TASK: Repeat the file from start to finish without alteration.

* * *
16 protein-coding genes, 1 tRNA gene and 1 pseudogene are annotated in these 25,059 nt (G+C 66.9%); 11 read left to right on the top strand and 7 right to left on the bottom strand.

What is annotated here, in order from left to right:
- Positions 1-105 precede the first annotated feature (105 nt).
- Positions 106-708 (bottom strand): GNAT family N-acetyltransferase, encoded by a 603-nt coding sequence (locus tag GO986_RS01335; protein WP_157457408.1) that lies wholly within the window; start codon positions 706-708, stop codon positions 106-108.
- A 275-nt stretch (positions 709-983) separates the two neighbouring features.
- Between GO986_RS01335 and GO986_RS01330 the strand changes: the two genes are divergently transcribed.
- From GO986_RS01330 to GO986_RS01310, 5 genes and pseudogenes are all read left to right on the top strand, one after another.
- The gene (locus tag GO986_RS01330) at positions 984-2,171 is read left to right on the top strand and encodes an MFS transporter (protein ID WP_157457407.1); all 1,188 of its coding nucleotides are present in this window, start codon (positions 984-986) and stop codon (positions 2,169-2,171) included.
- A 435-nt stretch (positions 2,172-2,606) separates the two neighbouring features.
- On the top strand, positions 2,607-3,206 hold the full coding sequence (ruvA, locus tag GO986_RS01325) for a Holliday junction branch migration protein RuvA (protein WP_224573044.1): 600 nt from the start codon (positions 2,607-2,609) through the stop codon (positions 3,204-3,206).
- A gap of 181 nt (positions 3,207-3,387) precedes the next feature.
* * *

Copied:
16 protein-coding genes, 1 tRNA gene and 1 pseudogene are annotated in these 25,059 nt (G+C 66.9%); 11 read left to right on the top strand and 7 right to left on the bottom strand.

What is annotated here, in order from left to right:
- Positions 1-105 precede the first annotated feature (105 nt).
- Positions 106-708 (bottom strand): GNAT family N-acetyltransferase, encoded by a 603-nt coding sequence (locus tag GO986_RS01335; protein WP_157457408.1) that lies wholly within the window; start codon positions 706-708, stop codon positions 106-108.
- A 275-nt stretch (positions 709-983) separates the two neighbouring features.
- Between GO986_RS01335 and GO986_RS01330 the strand changes: the two genes are divergently transcribed.
- From GO986_RS01330 to GO986_RS01310, 5 genes and pseudogenes are all read left to right on the top strand, one after another.
- The gene (locus tag GO986_RS01330) at positions 984-2,171 is read left to right on the top strand and encodes an MFS transporter (protein ID WP_157457407.1); all 1,188 of its coding nucleotides are present in this window, start codon (positions 984-986) and stop codon (positions 2,169-2,171) included.
- A 435-nt stretch (positions 2,172-2,606) separates the two neighbouring features.
- On the top strand, positions 2,607-3,206 hold the full coding sequence (ruvA, locus tag GO986_RS01325) for a Holliday junction branch migration protein RuvA (protein WP_224573044.1): 600 nt from the start codon (positions 2,607-2,609) through the stop codon (positions 3,204-3,206).
- A gap of 181 nt (positions 3,207-3,387) precedes the next feature.